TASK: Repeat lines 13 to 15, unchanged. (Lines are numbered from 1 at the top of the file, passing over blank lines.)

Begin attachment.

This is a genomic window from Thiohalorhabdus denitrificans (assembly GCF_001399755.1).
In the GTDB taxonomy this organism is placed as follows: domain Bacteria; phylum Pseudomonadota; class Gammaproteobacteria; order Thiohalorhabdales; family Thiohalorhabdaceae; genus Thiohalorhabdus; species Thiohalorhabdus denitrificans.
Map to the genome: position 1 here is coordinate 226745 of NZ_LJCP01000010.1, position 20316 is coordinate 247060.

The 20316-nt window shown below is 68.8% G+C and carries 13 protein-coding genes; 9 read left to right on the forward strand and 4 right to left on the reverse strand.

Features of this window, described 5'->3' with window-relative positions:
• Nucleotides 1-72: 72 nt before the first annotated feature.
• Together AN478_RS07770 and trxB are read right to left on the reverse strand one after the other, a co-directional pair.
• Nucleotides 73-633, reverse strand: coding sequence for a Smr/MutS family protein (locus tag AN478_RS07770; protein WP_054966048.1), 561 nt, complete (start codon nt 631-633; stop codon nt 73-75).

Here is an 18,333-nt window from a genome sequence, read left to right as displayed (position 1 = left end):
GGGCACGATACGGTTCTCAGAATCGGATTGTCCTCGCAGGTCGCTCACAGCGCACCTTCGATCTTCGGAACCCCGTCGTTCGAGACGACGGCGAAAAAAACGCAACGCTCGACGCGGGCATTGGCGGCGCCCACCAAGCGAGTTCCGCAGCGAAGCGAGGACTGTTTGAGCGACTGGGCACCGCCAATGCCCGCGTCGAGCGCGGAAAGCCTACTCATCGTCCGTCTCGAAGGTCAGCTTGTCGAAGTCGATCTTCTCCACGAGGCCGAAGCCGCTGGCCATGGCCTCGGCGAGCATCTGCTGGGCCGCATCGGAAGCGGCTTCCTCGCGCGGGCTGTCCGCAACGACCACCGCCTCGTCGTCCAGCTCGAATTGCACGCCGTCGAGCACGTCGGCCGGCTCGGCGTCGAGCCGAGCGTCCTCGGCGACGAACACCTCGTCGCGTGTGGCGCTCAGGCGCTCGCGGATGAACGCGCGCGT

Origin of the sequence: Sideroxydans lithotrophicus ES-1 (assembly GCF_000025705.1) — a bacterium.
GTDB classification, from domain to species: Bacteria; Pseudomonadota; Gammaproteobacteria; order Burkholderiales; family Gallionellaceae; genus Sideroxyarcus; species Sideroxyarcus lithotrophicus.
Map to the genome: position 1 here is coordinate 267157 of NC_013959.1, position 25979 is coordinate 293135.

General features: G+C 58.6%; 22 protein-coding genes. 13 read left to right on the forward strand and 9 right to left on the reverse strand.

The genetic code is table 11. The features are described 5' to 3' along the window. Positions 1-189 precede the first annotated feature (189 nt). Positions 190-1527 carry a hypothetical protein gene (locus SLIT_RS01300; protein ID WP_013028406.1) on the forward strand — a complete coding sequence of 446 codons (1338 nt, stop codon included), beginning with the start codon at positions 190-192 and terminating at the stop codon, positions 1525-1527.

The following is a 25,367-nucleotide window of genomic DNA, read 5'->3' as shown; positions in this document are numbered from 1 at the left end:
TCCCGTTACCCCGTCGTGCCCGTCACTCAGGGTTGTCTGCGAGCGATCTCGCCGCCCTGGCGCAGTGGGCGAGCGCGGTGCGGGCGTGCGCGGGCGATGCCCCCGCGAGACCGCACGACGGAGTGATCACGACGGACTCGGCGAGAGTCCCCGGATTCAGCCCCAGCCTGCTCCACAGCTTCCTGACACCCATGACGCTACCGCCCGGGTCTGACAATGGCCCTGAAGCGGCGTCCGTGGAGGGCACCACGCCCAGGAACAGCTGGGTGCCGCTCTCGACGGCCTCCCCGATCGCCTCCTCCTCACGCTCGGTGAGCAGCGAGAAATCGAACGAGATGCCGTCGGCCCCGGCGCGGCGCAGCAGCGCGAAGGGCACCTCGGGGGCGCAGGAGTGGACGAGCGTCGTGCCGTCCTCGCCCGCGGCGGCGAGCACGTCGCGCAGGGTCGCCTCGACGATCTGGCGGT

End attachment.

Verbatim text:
Map to the genome: position 1 here is coordinate 267157 of NC_013959.1, position 25979 is coordinate 293135.

General features: G+C 58.6%; 22 protein-coding genes. 13 read left to right on the forward strand and 9 right to left on the reverse strand.

The genetic code is table 11. The features are described 5' to 3' along the window. Positions 1-189 precede the first annotated feature (189 nt). Positions 190-1527 carry a hypothetical protein gene (locus SLIT_RS01300; protein ID WP_013028406.1) on the forward strand — a complete coding sequence of 446 codons (1338 nt, stop codon included), beginning with the start codon at positions 190-192 and terminating at the stop codon, positions 1525-1527.